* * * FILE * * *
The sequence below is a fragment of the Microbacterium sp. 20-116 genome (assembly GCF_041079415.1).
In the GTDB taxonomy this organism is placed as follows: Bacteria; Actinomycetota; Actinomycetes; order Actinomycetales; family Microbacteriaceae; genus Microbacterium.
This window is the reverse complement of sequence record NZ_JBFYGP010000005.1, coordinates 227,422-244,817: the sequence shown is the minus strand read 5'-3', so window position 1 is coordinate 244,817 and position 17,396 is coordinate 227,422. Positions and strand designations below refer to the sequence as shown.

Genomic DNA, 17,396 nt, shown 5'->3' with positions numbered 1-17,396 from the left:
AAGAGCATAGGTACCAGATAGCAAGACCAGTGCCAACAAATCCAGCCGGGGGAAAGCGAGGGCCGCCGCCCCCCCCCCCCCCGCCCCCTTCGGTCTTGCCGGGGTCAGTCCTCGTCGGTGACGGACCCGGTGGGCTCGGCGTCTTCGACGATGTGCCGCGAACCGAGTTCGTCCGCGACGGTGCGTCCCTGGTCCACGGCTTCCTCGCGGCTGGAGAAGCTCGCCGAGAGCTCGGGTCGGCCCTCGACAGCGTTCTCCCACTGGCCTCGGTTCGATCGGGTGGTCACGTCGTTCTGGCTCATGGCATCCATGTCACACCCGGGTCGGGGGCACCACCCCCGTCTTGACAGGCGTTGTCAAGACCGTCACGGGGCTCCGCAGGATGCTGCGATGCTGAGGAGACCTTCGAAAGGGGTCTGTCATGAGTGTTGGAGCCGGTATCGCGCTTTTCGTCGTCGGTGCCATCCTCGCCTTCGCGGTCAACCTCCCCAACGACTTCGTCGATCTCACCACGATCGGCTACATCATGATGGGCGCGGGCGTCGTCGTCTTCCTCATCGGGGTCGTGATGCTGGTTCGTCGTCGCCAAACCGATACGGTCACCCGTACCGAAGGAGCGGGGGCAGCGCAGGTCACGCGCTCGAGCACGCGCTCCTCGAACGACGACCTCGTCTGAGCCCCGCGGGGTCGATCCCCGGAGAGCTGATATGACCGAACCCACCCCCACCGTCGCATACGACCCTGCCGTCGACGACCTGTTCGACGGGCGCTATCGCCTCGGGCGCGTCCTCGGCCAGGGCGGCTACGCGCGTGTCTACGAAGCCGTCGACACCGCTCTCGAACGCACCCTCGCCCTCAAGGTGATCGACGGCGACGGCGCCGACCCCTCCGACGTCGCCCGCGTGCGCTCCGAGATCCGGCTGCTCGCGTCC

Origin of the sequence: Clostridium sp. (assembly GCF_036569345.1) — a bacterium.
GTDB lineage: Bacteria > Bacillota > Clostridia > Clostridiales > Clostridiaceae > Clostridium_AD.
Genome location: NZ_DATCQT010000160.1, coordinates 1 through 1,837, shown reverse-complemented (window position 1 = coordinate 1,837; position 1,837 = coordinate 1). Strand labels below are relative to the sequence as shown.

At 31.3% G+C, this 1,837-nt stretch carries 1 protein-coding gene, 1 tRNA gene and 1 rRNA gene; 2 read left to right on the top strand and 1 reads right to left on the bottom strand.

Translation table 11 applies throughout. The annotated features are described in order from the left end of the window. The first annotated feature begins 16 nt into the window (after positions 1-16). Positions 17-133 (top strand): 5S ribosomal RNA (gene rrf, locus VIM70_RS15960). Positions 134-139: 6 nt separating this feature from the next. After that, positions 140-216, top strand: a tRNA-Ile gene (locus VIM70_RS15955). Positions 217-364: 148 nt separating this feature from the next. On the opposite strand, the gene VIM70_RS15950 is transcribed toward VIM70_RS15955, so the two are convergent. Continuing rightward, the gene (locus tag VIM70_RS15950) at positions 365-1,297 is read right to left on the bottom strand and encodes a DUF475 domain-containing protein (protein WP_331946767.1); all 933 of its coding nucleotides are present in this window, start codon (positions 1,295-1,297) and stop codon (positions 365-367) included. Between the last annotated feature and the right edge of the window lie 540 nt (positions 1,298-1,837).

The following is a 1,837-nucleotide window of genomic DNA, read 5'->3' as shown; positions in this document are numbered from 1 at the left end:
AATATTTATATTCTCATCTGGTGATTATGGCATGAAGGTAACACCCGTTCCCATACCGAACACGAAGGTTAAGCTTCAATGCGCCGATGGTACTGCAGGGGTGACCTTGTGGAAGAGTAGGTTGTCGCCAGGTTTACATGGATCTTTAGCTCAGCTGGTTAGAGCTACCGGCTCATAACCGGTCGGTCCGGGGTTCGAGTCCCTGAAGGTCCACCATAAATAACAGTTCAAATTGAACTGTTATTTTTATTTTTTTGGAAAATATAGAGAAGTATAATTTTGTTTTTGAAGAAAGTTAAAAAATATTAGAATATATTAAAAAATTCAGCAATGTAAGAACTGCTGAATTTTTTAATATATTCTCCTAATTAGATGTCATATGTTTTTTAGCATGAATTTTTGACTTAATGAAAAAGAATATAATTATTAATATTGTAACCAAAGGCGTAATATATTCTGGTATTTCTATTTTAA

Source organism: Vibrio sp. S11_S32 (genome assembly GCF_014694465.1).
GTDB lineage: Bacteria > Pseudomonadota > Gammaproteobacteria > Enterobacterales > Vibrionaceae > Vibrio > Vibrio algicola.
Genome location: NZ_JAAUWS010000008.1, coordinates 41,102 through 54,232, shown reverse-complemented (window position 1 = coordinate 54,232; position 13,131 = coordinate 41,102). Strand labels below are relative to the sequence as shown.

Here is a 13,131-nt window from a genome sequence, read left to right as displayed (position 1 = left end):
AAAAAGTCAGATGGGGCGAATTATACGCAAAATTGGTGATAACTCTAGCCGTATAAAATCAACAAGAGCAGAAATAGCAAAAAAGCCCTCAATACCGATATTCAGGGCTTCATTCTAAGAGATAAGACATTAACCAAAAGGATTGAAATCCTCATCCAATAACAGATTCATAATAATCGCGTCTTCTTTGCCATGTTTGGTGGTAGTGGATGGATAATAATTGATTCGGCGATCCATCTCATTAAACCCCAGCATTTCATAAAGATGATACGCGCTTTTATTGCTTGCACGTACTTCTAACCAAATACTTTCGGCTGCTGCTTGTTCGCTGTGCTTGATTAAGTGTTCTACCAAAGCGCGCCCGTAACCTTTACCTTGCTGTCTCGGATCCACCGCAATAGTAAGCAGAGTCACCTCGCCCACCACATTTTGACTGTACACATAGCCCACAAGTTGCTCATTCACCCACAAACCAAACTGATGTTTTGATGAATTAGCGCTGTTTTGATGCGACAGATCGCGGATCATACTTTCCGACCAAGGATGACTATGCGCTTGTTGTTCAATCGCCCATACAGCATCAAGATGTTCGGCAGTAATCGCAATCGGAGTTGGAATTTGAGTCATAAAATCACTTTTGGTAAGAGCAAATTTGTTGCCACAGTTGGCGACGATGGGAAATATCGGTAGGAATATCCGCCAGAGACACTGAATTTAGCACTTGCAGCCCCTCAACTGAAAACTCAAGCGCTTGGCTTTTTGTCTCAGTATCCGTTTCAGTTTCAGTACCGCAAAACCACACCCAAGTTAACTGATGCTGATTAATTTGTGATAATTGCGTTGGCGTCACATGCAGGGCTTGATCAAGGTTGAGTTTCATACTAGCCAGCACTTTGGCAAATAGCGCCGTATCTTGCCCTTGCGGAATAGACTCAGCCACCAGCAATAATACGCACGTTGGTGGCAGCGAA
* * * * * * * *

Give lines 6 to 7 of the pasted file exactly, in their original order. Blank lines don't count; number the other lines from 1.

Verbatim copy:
Origin of the sequence: Clostridium sp. (assembly GCF_036569345.1) — a bacterium.
GTDB lineage: Bacteria > Bacillota > Clostridia > Clostridiales > Clostridiaceae > Clostridium_AD.